North Dakota’s highest court delivered a blow to Mid-Continent Casualty Company in Borsheim Builders Supply, Inc. v. Manger Insurance Co., ruling that a contract between a policyholder and general contractor fit the insured contract exception of contractual liability.
In a victory for policyholders, a New York trial court rejected insurers’ summary judgment arguments, ruling that an insurer must establish a common “fact, circumstance, situation, transaction or event” underlying an investigation before it can rely on a prior and pending litigation and investigation (“PPLI”) exclusion based on that earlier investigation. The court further ruled that the insurer cannot base its coverage denial on a common “fact, circumstance, situation, transaction or event” learned during the investigation.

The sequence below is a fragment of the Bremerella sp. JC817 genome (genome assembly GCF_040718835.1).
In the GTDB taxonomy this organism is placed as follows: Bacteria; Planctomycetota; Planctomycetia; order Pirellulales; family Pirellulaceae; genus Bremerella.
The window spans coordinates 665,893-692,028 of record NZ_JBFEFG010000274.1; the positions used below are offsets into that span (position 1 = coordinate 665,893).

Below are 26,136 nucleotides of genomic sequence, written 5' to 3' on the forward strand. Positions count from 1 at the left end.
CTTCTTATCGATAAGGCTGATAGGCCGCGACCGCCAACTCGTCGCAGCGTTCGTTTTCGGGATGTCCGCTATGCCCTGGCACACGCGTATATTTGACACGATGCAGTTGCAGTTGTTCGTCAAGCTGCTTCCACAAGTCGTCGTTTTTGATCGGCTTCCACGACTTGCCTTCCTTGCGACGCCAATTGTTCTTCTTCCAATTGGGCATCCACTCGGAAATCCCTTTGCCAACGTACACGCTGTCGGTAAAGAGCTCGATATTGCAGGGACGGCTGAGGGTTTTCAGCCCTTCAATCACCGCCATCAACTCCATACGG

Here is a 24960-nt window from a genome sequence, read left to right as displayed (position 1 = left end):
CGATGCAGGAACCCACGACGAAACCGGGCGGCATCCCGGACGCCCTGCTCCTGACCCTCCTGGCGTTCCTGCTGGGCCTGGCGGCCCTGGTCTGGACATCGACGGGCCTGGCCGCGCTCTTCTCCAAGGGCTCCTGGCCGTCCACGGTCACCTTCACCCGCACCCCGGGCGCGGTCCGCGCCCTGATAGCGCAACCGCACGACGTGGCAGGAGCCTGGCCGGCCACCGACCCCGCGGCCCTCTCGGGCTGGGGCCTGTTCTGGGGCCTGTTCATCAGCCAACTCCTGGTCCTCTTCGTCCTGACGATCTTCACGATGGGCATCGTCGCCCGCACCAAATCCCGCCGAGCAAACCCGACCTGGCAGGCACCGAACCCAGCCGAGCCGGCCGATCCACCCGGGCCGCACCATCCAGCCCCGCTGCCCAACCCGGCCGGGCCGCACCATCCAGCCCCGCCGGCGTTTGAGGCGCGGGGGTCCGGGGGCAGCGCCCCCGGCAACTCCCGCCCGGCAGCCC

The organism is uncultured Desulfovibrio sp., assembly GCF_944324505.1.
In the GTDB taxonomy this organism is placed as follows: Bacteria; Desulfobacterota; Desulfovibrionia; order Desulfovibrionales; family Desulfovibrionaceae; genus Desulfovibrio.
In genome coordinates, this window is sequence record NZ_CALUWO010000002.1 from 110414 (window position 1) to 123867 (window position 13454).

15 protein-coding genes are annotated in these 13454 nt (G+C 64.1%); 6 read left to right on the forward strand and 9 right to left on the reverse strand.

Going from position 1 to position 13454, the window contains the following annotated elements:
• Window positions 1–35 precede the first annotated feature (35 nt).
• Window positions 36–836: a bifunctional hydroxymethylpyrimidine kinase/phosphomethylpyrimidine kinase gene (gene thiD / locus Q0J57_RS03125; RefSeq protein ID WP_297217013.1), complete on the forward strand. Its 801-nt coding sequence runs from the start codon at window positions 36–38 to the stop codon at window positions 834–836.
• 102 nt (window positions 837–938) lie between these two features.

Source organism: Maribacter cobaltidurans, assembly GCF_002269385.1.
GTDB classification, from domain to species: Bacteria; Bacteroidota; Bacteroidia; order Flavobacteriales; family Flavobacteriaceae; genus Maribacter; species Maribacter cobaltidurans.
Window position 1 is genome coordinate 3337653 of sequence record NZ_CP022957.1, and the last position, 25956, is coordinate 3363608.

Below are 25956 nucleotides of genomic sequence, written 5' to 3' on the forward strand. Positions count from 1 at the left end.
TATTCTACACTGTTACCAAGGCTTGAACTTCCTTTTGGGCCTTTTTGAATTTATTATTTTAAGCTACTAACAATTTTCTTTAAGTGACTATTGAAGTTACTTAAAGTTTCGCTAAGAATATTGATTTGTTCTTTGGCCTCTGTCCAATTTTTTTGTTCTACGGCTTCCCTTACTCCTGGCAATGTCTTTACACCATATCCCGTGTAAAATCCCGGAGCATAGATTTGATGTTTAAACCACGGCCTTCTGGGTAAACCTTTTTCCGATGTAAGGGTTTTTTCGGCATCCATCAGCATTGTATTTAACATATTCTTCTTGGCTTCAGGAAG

A Colorado district court held last week that a general liability insurer must defend a product disparagement claim despite a broadly-worded intellectual property exclusion in the policy. The court reached its ruling even though the alleged disparagement involved representations about patent infringement. In so holding, the court rejected the insurer’s attempt to deny coverage where the “crux of the dispute” fell within the policy’s personal injury coverage part and the insurer had failed to show that the underlying allegations “unequivocally” fell within the ambiguously worded exclusion.